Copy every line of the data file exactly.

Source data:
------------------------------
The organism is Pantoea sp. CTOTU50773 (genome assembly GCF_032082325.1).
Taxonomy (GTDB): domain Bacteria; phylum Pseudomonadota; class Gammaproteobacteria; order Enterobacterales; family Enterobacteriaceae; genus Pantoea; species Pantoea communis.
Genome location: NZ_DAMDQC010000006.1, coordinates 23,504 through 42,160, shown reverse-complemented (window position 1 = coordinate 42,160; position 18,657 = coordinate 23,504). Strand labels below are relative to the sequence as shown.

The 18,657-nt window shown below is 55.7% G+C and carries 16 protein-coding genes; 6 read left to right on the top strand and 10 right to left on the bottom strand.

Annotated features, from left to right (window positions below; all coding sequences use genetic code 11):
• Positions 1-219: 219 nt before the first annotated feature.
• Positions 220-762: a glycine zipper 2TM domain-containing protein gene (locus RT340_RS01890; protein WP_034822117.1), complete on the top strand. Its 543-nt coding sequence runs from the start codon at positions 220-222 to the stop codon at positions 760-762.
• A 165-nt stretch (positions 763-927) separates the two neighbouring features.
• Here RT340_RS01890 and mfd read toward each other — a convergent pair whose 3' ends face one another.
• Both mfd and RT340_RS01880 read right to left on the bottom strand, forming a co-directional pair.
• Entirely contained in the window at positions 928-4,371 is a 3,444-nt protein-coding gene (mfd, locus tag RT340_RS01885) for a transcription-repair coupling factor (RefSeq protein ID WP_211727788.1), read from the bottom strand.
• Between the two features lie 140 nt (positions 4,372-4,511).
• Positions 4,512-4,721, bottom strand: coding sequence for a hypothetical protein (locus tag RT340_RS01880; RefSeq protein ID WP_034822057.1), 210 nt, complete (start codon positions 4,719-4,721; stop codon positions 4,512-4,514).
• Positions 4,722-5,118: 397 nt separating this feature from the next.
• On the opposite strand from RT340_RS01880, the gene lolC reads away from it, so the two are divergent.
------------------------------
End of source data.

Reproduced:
The organism is Pantoea sp. CTOTU50773 (genome assembly GCF_032082325.1).
Taxonomy (GTDB): domain Bacteria; phylum Pseudomonadota; class Gammaproteobacteria; order Enterobacterales; family Enterobacteriaceae; genus Pantoea; species Pantoea communis.
Genome location: NZ_DAMDQC010000006.1, coordinates 23,504 through 42,160, shown reverse-complemented (window position 1 = coordinate 42,160; position 18,657 = coordinate 23,504). Strand labels below are relative to the sequence as shown.

The 18,657-nt window shown below is 55.7% G+C and carries 16 protein-coding genes; 6 read left to right on the top strand and 10 right to left on the bottom strand.

Annotated features, from left to right (window positions below; all coding sequences use genetic code 11):
• Positions 1-219: 219 nt before the first annotated feature.
• Positions 220-762: a glycine zipper 2TM domain-containing protein gene (locus RT340_RS01890; protein WP_034822117.1), complete on the top strand. Its 543-nt coding sequence runs from the start codon at positions 220-222 to the stop codon at positions 760-762.
• A 165-nt stretch (positions 763-927) separates the two neighbouring features.
• Here RT340_RS01890 and mfd read toward each other — a convergent pair whose 3' ends face one another.
• Both mfd and RT340_RS01880 read right to left on the bottom strand, forming a co-directional pair.
• Entirely contained in the window at positions 928-4,371 is a 3,444-nt protein-coding gene (mfd, locus tag RT340_RS01885) for a transcription-repair coupling factor (RefSeq protein ID WP_211727788.1), read from the bottom strand.
• Between the two features lie 140 nt (positions 4,372-4,511).
• Positions 4,512-4,721, bottom strand: coding sequence for a hypothetical protein (locus tag RT340_RS01880; RefSeq protein ID WP_034822057.1), 210 nt, complete (start codon positions 4,719-4,721; stop codon positions 4,512-4,514).
• Positions 4,722-5,118: 397 nt separating this feature from the next.
• On the opposite strand from RT340_RS01880, the gene lolC reads away from it, so the two are divergent.